Here is a preview, how it will look in the next version (no keyboard required anymore).

post-45-0-06166100-1556905663.png

post-45-0-80274900-1556905672.png

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Nice!

 

Thanks Thomas! Searching for my OTG cable right now so I can plug a keyboard in to show how to get to the menu system to change the options.

Just a heads up if you use a controller adapter - I had paddles plugged in via Stelladaptor, worked well for Medieval Mayhem. A couple days later I went to play Draconian and the ship would only fly NE, E, SE (the 3 directions to the right). Turned out the paddles were still plugged in and were interfering with the joystick readings from the built-in ports.

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I know I've been in here before saying this, but Hunchy II is an instant classic. I so do love this game.

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Posted (edited)

I scored 9605 back in October. (There's a picture in "Hunchy 2 Choke-age") I was trying to roll it. Oh well, it only takes 50 minutes so maybe I will try again sometime.

Edited by Atarian7

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We'll be featuring Hunchy II LIVE on tomorrow's (Friday) ZeroPage Homebrew stream on Twitch at 12PM PT | 3PM ET | 8PM GMT! Hope everyone can watch!

Twitch Stream: http://twitch.tv/zeropagehomebrew/

 

Games:

- Retron 77 (Stella 6 Update)

- Redshirts (2010) by Jarod Kitchen aka jrok

- Arcade Pong (2019 WIP) by David Galloway aka djmips

- Hunchy II (2005) by Chris Walton aka cd-w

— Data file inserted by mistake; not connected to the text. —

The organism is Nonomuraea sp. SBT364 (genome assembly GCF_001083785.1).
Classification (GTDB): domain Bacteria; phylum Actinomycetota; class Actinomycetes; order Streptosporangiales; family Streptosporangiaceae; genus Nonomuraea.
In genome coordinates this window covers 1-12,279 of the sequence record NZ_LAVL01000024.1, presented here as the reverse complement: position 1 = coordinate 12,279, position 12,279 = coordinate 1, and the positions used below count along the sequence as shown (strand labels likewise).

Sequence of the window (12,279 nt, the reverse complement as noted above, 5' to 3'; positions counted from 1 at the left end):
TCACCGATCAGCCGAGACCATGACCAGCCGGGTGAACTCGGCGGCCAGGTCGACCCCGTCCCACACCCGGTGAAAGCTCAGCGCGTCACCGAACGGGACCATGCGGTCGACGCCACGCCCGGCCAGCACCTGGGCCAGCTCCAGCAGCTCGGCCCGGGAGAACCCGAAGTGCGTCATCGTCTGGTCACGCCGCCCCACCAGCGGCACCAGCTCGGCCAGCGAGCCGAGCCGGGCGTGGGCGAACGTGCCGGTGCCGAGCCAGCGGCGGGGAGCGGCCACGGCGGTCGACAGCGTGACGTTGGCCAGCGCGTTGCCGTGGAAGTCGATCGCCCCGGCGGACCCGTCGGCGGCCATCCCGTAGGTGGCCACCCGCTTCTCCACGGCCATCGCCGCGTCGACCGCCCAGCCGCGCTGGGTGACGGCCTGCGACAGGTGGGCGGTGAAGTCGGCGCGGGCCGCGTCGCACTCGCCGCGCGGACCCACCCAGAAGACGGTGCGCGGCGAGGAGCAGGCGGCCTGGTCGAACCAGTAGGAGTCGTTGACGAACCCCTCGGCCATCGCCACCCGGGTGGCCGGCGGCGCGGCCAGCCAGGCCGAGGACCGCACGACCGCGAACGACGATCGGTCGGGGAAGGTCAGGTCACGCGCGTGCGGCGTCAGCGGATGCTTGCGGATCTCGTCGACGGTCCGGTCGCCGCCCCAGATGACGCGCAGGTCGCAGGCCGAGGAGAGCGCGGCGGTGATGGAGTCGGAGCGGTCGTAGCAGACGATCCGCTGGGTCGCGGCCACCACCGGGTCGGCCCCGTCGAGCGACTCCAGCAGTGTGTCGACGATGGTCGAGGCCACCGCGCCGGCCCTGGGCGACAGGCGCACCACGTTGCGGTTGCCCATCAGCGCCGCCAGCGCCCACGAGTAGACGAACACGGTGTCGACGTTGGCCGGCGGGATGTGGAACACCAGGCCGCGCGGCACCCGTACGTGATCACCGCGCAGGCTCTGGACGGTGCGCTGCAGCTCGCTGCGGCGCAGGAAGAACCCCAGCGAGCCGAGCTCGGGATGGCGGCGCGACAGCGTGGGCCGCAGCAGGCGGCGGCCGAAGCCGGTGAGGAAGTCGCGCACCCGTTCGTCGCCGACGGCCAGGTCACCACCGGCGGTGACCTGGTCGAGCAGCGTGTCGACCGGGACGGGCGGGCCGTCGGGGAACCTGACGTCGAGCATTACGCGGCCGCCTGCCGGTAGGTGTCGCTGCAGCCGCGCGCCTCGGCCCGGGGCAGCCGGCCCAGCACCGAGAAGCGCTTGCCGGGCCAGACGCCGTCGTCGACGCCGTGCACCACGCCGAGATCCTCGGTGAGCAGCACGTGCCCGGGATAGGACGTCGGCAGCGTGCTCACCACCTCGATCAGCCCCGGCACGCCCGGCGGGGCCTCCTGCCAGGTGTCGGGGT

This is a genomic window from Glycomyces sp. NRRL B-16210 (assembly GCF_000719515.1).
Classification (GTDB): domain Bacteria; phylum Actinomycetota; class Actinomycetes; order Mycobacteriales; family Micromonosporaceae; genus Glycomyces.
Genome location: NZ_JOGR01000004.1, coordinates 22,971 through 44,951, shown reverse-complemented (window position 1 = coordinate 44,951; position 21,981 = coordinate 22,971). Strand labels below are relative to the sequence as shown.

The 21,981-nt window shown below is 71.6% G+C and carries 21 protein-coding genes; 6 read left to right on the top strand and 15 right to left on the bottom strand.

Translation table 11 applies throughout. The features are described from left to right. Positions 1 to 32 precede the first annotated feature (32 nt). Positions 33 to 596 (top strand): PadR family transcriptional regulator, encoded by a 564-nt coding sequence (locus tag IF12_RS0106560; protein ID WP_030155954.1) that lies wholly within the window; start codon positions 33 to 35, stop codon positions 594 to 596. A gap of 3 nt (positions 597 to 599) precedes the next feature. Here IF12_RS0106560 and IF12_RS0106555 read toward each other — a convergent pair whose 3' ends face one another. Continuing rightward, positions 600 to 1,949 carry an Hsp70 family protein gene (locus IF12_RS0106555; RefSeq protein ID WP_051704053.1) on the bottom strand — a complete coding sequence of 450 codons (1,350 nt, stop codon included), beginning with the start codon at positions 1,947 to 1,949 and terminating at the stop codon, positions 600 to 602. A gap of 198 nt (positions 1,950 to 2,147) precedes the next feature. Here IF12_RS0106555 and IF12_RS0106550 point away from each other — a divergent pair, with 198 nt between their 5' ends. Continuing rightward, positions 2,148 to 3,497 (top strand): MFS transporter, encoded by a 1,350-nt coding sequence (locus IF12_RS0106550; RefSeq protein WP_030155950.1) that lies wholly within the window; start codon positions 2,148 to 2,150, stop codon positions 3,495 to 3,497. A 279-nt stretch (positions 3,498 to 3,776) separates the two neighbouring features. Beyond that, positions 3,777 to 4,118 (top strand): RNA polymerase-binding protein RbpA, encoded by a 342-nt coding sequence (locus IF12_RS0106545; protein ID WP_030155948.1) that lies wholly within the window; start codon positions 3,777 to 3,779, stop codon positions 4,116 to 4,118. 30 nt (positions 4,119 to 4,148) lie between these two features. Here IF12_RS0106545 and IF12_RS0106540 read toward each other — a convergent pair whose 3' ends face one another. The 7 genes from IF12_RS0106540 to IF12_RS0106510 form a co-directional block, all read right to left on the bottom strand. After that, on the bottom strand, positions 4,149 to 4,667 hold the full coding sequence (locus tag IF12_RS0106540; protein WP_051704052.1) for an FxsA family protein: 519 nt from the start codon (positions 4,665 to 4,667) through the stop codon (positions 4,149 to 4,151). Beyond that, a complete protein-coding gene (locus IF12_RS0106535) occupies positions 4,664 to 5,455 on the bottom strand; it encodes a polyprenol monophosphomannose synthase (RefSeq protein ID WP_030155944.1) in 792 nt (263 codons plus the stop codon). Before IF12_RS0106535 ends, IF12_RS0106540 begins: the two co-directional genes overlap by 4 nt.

attachicon.gif20190503-Let's Play.jpg

Watched the Twitch Stream re-run, tried the Hunchy ROM and liked it so much that I just placed an order for the cart :)

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Posted (edited)

That's awesome! It's a really well made game with great controls and really astounding it all fits into 4K!

 

Watched the Twitch Stream re-run, tried the Hunchy ROM and liked it so much that I just placed an order for the cart :)

 

Here's the YouTube Archive of the Stream:

Edited by ZeroPage Homebrew

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Posted (edited)

That's awesome! It's a really well made game with great controls and really astounding it all fits into 4K!

 

Thanks for featuring my game, and for the positive comments! Hunchy II was the first full-size homebrew game that I wrote for the 2600 (after a few minigames). It doesn't have the same level of polish/sophistication as my later games (Juno First, Chetiry, Star Castle Arcade), but it's good to know that people are having fun playing it nonetheless.

 

Have you featured Chetiry in any of your shows yet? It is now fully playable with Stella (6.0 or later) including the music, so should work with the updated Retron77. See http://atariage.com/forums/topic/282280-chetiry-2600/for Stella-compatible ROM images.

 

Cheers -

Chris

Edited by cd-w
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You're so welcome Chris! Hunchy II is such a great game in that has a perfect balance of challenge and fun. One of my favourite genres is plaformer and I'm always excited to play one I haven't played before on the Atari 2600! There were so few put out in the initial run of the system and there's a healthy bunch of them now.